A disappointing set of modernized choro music, churned out and given a glitzy, slightly Vegas-y, big-bandish sheen. This jazz/gafieira supergroup included flautist Altamiro Carrilho, trombonist Raul De Barros, clarinetist Abel Ferreira, pianist (and grise eminence) Radames Gnattali and others... Lots of instrumental talent, but the tone of the album is a too brisk and prefab, a bit too controlled. Didn't work for me, at least.
Choronas "Atraente" (Paulus, 2005)
Choronas "Convida" (Paulus, 2005)
Choronas "O Brasil Toca Choro" (Tratore, 2008)
Conjunto Sarau "Cordas Novas" (Rob Digital, 2003)
Os Coroas No Choro "Os Coroas No Choro" (RGE, 1985)
The bouncy instrumental style of choro legend, Pixinguinha, brought into the modern age. Nary a synthesizer or string section to be heard here; just the lilt of the cavaquinho and guitar. Okay, so after about five songs in a row, this may start to sound repetitive, but it's such a great sound, it's really hard to complain... Sweet stuff.
Canhoto Da Paraiba "Pisando Em Brasa (Walking On Coals)" (Caju/Fantasy, 1993)
A dazzling all-instrumental album by a lightning-fast old-time guitar player from the northeastern state of Paraiba. This disc opens with several tour de force performances, full of astonishing dexterity and playful improvisation. Canhoto was 65 when he recorded this album, yet his playing had a facility and speed that few youngsters could hope to match. Fans of acoustic guitar work should find themselves wowed by this little gem. Recommended!
Ze Da Velha & Silverio Pontes "So Gafieira" (Kuarup/Biscoito Fino, 1996)
Ze Da Velha & Silverio Pontes "Tudo Danco: Choros, Maxixes E Sambas" (Rob Digital, 2001)
Ze Da Velha & Silverio Pontes "Ele E Eu" (Kuarup, 2001)
Ze Da Velha & Diplomata "Coracao Machucado" (Atracao, 2002)
Ze Da Velha & Silverio Pontes "Si Pixinguinha" (Biscoito Fino, 2006)
Paulinho Da Viola - see artist discography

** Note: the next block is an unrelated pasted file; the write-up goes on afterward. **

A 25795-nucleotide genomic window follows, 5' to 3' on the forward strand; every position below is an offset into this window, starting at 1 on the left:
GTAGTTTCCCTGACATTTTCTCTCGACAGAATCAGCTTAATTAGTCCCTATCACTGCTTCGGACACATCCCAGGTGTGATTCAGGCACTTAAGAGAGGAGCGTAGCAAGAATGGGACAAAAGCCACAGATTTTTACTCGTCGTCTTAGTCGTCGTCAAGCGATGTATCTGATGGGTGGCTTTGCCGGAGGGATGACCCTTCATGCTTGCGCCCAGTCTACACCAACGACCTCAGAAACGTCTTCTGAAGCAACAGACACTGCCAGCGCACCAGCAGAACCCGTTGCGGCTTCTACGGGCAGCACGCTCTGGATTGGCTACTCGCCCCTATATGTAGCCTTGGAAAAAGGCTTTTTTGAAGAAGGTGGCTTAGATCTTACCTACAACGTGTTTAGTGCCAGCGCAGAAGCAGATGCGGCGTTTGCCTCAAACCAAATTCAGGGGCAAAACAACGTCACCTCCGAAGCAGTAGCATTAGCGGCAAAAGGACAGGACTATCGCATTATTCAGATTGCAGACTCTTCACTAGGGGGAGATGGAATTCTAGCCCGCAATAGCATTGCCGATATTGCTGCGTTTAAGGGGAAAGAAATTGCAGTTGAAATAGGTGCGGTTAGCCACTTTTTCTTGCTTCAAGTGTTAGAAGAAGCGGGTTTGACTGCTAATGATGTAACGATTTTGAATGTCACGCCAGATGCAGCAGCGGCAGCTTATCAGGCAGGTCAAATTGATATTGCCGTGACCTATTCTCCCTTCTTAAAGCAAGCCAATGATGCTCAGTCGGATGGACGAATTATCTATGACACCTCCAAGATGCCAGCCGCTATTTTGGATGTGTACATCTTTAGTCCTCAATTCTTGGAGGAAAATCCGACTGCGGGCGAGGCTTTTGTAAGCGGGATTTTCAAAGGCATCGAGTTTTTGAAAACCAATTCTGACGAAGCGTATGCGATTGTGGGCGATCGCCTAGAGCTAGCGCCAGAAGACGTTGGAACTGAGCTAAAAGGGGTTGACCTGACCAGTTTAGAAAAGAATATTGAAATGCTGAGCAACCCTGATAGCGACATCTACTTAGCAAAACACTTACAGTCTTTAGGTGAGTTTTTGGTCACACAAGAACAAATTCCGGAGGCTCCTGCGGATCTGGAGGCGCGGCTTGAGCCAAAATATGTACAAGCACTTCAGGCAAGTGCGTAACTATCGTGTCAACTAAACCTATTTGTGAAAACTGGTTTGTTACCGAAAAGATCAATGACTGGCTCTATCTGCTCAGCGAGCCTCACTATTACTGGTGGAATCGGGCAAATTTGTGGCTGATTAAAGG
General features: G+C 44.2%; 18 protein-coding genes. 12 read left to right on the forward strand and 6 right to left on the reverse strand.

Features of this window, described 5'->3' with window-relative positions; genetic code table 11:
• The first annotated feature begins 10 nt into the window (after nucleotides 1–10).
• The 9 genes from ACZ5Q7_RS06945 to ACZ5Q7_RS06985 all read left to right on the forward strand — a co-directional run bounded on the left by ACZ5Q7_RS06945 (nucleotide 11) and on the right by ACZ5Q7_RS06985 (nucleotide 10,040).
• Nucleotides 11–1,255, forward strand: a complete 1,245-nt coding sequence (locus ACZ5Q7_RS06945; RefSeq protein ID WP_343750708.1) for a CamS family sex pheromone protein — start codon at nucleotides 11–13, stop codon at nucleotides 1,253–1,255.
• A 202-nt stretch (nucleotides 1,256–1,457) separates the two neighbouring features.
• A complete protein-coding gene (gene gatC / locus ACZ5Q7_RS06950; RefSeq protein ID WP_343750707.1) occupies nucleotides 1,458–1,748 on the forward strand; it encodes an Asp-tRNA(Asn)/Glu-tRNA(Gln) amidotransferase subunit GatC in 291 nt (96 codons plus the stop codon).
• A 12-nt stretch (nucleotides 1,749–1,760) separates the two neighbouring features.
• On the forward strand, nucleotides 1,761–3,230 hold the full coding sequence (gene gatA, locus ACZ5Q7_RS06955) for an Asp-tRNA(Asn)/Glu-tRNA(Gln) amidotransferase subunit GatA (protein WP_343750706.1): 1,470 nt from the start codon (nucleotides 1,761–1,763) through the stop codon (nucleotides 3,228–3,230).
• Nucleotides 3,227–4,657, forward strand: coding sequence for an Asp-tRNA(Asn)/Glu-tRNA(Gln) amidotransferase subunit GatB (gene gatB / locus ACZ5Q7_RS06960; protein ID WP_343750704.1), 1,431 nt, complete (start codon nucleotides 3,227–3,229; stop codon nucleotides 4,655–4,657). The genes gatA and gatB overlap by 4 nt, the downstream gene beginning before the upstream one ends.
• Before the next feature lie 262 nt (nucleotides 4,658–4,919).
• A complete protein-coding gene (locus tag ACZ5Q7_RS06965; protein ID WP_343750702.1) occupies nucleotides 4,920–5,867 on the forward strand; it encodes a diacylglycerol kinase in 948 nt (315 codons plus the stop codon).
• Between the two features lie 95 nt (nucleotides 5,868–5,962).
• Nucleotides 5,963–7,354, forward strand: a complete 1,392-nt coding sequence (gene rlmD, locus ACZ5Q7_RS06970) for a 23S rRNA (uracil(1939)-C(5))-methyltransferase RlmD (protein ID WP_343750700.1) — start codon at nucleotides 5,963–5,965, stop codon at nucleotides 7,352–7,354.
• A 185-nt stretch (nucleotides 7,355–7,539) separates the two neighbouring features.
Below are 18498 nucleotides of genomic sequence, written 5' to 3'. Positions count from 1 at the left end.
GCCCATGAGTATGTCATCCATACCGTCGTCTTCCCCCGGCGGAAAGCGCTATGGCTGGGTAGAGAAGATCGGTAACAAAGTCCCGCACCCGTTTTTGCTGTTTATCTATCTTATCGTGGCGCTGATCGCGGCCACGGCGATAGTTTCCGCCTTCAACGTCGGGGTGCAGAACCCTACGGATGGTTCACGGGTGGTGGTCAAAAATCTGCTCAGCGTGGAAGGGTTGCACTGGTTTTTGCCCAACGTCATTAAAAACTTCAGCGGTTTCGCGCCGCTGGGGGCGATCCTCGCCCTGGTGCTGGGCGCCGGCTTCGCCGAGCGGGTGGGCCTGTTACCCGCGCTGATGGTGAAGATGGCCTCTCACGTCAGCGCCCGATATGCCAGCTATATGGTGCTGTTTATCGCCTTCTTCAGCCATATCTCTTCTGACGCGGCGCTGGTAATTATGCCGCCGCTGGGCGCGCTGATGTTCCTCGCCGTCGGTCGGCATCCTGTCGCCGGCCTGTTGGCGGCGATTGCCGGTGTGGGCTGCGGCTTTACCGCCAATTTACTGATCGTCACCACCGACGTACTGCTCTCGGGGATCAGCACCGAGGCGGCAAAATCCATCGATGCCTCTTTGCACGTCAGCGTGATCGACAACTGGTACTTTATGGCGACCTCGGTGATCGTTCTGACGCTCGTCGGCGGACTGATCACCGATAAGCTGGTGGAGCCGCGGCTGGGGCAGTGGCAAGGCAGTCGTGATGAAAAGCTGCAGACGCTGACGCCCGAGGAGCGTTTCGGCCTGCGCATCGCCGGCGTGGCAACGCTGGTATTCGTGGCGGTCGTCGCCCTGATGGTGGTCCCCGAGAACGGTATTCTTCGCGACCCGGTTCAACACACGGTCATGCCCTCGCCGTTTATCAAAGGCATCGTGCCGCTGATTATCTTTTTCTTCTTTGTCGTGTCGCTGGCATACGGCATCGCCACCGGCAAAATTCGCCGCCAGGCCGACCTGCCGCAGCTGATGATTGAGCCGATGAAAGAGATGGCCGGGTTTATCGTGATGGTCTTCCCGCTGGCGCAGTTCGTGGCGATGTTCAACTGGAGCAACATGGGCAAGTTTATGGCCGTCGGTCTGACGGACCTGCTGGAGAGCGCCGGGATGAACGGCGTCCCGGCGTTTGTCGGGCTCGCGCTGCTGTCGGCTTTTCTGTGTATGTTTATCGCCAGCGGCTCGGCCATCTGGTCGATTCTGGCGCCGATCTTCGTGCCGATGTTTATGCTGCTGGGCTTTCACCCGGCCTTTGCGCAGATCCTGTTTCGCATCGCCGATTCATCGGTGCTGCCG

Amaro Da Souza/Haraldo De Oliveira "Saudades Do Brasil" (Arion, 1975)
A fabulous album! Half scholarly, ethno-musicological exposition, half butt-shakin' block party, this is a fab collection of instrumental tracks that run the gamut Brazilian dance styles, from thumping bass-heavy batucadas and slinky capoeira to sambas and proto-sambas like the maxixe, baiao and choro. Although true to the rhythms, Da Sousa's ensemble leans heavily towards the melody, which is just fine by me... The CD reissue features a half dozen or so extra tracks, separate from the original recordings with Da Souza's ensemble... they're a little less engaging, but certainly don't detract from the charm and vitality of the album. I love this disc!
Jacob Do Bandolim - see artist discography
Mane Do Cavaco "Martinho Da Vila Apresenta Mane Do Cavaco" (RCA, 1973)
Cavaquinho whiz Mane Do Cavaco whirls through a lively set of choro and samba instrumentals, evoking the spirit of Jacob Do Bandolim, though with modernized dips into the pagode samba sound that was emerging at the time, and even shows off a little taking a spin at a Johann Sebastian Bach melody (which he includes in a medley of classic tunes by Pixinguinha and Jacob Do Bandolim...) Do Cavaco's technique is rather emphatic and forceful -- although he's clearly a virtuoso, he doesn't throw in as many of the super-sweet licks that make the best choro music sound so subtle and refined. Regardless, this is a very nice record, packed with dazzling performances and fun melodies... Recommended!
Donga/Various Artists "A Musica De Donga" (Philips, 1974)
Legendary samba composer Donga (1890-1974) was a Rio native who worked for decades with choro pioneer Pixinguinha, and whose song "Pelo Telefone" is considered to have been the first samba song ever recorded, back in 1917. This album, which was released the year he died, is a tribute featuring artists such as Almirante, Elizete Cardoso, drummer Mestre Marcal, and an up-and-coming Leci Brandao. The disc also features a lengthy interview from 1969 wherein Donga discusses his career and music... Donga can be heard performing with Pixinguinha in the Oitos Batutas group, as well as in their Depression-era band, the Orquestra Tipica Donga-Pixinguinha. But for a more modern, nostalgic look at his work, this disc is pretty nice.
Epoca De Ouro/Various Artists "Cafe Brasil" (Teldec, 2001)
Epoca De Ouro/Various Artists "Cafe Brasil, v.2" (Warner, 2003)